After cooking my evening meal (carefully, with everything kept away from the tent and all food stored in the bear box) I drove across a small bridge to Noxon, a tiny town on the other side of the river. There is nothing else on that side of the river, or so I had been led to believe by the state map. At the end of a single row of tiny houses and a general-purpose food place (deli cum restaurant cum food store) there was a tavern with some pickups out front and a sign that pointed me down the road to Heron. Another town? I took the bait. After about 6 miles of wash-boarded gravel road sure enough I came to an even smaller town, this time with no tavern but a church. Maybe the population of the two towns is self-selecting by pastime. These two do seem to play a very large roll in rural life, drinking and praying, and one can only speculate how much the traffic on that gravel road shifts back and forth between Saturday night and Sunday morning. The road took me past this, however, so it wasn’t a waste. Back the next day with the Speed Graphic.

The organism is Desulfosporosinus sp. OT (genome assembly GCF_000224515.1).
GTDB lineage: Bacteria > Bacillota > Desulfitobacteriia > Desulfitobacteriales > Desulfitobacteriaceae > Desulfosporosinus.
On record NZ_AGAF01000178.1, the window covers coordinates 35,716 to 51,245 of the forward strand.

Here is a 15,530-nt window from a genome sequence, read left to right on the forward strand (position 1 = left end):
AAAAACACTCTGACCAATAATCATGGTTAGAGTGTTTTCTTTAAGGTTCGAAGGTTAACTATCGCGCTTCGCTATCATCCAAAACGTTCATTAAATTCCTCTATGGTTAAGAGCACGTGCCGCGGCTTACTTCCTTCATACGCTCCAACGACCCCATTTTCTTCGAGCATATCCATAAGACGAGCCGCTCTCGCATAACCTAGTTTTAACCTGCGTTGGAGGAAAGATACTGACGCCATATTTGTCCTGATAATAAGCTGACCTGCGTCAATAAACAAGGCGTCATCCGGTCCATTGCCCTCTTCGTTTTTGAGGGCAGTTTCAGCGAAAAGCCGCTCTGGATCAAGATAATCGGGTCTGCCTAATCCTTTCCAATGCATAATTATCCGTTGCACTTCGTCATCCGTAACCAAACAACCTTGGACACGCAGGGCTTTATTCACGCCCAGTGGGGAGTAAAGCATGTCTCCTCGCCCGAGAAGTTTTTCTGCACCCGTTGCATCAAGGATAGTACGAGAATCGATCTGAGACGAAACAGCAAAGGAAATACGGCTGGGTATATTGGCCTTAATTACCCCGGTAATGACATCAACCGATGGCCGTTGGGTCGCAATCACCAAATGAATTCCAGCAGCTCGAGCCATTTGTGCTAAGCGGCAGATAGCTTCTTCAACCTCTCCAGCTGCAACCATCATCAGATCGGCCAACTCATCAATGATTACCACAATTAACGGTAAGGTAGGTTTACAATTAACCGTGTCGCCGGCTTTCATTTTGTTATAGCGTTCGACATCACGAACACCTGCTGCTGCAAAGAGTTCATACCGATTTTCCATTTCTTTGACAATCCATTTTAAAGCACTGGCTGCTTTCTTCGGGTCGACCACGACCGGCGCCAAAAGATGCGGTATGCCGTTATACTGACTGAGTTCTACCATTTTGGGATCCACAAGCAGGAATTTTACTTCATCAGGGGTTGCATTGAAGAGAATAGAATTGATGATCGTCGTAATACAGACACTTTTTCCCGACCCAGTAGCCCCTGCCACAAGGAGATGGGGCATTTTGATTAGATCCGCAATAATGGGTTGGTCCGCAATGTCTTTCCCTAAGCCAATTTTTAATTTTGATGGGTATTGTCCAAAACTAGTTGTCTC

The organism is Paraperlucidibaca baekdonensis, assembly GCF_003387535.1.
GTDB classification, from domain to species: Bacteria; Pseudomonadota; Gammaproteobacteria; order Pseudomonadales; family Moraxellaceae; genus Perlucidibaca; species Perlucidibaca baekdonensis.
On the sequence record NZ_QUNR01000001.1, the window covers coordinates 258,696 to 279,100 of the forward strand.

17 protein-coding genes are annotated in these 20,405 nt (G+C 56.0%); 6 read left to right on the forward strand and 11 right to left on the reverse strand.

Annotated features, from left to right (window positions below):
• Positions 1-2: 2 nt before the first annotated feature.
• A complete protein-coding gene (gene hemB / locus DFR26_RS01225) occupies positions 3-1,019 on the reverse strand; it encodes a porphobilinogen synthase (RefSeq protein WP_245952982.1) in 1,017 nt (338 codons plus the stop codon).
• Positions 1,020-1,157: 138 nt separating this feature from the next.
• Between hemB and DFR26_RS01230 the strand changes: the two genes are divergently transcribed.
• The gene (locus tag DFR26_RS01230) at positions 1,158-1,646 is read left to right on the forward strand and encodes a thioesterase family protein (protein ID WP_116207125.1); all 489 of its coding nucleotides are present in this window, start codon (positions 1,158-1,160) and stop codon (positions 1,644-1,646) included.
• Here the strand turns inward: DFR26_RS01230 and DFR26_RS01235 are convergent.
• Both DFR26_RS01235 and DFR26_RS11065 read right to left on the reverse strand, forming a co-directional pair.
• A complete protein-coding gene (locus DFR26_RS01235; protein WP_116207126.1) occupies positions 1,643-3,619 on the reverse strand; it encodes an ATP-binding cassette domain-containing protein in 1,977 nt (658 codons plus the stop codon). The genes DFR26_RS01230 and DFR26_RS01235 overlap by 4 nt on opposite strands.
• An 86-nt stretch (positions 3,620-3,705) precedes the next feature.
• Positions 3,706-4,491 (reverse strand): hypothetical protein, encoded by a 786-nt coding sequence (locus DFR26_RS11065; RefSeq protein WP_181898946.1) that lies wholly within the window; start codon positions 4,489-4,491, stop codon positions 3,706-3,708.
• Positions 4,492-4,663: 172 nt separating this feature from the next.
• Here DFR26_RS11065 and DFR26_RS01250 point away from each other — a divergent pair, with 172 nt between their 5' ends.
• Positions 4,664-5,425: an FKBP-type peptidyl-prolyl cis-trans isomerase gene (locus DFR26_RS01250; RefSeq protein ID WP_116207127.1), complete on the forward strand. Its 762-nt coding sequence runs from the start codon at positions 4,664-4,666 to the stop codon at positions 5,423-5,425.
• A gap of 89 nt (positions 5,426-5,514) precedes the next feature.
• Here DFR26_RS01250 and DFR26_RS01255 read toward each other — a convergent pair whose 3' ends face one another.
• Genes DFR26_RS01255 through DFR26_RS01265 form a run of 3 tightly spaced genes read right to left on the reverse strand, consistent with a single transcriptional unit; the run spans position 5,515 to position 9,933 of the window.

The view from just past Noxon, looking back to the Cabinet Mountain Wilderness

I said that the road took me to Paradise, and I can see where a person could find that in this country. The scenery is awe inspiring, the freedom from interruption and busy-work could make for calm reflection and focus in one’s everyday tasks, the air is clean and nature is present in all of its glory right outside your door. There is fishing and hunting aplenty and most likely, like-minded folks around you with whom to commune. There are Mennonites (good roadside store on Rt 200 – Belknap store, where the folks running the place seemed that they might be members of the Mennonite church I saw just about ½ mile further on) and seventh Day Adventists evident in number. No obvious militia groups that I could detect- I guess you have to look more closely for that sort of stuff.